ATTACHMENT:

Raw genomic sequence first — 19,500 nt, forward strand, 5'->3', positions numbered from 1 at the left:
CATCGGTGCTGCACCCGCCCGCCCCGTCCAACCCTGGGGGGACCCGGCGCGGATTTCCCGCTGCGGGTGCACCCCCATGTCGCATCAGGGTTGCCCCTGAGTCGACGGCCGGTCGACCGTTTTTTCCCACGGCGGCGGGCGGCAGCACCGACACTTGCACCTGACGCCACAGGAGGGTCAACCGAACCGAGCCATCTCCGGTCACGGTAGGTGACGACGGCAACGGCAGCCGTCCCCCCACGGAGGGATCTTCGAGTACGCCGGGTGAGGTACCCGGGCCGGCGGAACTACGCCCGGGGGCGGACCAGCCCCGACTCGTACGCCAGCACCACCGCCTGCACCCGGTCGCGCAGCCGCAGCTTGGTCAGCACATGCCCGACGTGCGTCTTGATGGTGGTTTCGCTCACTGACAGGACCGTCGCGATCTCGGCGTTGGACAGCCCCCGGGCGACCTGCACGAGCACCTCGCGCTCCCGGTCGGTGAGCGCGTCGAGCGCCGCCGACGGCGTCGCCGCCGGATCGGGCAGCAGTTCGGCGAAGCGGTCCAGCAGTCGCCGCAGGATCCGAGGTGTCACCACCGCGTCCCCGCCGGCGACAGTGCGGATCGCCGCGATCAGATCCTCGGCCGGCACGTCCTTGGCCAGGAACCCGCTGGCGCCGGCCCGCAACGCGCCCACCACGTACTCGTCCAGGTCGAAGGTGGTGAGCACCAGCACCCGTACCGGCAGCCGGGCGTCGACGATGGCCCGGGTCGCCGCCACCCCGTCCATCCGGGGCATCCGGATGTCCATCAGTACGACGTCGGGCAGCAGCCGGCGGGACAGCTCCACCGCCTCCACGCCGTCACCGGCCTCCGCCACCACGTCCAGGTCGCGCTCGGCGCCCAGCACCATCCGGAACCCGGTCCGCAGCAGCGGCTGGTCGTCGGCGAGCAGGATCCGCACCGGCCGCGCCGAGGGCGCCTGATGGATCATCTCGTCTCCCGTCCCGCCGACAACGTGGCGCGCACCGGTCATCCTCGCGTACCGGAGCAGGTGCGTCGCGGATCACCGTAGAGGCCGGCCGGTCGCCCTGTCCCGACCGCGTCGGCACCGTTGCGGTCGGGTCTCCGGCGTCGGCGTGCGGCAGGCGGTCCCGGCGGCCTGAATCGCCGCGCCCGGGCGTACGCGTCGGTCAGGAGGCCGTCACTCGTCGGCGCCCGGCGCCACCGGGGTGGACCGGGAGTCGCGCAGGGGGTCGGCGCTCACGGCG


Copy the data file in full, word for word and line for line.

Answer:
Raw genomic sequence first — 19,500 nt, forward strand, 5'->3', positions numbered from 1 at the left:
CATCGGTGCTGCACCCGCCCGCCCCGTCCAACCCTGGGGGGACCCGGCGCGGATTTCCCGCTGCGGGTGCACCCCCATGTCGCATCAGGGTTGCCCCTGAGTCGACGGCCGGTCGACCGTTTTTTCCCACGGCGGCGGGCGGCAGCACCGACACTTGCACCTGACGCCACAGGAGGGTCAACCGAACCGAGCCATCTCCGGTCACGGTAGGTGACGACGGCAACGGCAGCCGTCCCCCCACGGAGGGATCTTCGAGTACGCCGGGTGAGGTACCCGGGCCGGCGGAACTACGCCCGGGGGCGGACCAGCCCCGACTCGTACGCCAGCACCACCGCCTGCACCCGGTCGCGCAGCCGCAGCTTGGTCAGCACATGCCCGACGTGCGTCTTGATGGTGGTTTCGCTCACTGACAGGACCGTCGCGATCTCGGCGTTGGACAGCCCCCGGGCGACCTGCACGAGCACCTCGCGCTCCCGGTCGGTGAGCGCGTCGAGCGCCGCCGACGGCGTCGCCGCCGGATCGGGCAGCAGTTCGGCGAAGCGGTCCAGCAGTCGCCGCAGGATCCGAGGTGTCACCACCGCGTCCCCGCCGGCGACAGTGCGGATCGCCGCGATCAGATCCTCGGCCGGCACGTCCTTGGCCAGGAACCCGCTGGCGCCGGCCCGCAACGCGCCCACCACGTACTCGTCCAGGTCGAAGGTGGTGAGCACCAGCACCCGTACCGGCAGCCGGGCGTCGACGATGGCCCGGGTCGCCGCCACCCCGTCCATCCGGGGCATCCGGATGTCCATCAGTACGACGTCGGGCAGCAGCCGGCGGGACAGCTCCACCGCCTCCACGCCGTCACCGGCCTCCGCCACCACGTCCAGGTCGCGCTCGGCGCCCAGCACCATCCGGAACCCGGTCCGCAGCAGCGGCTGGTCGTCGGCGAGCAGGATCCGCACCGGCCGCGCCGAGGGCGCCTGATGGATCATCTCGTCTCCCGTCCCGCCGACAACGTGGCGCGCACCGGTCATCCTCGCGTACCGGAGCAGGTGCGTCGCGGATCACCGTAGAGGCCGGCCGGTCGCCCTGTCCCGACCGCGTCGGCACCGTTGCGGTCGGGTCTCCGGCGTCGGCGTGCGGCAGGCGGTCCCGGCGGCCTGAATCGCCGCGCCCGGGCGTACGCGTCGGTCAGGAGGCCGTCACTCGTCGGCGCCCGGCGCCACCGGGGTGGACCGGGAGTCGCGCAGGGGGTCGGCGCTCACGGCG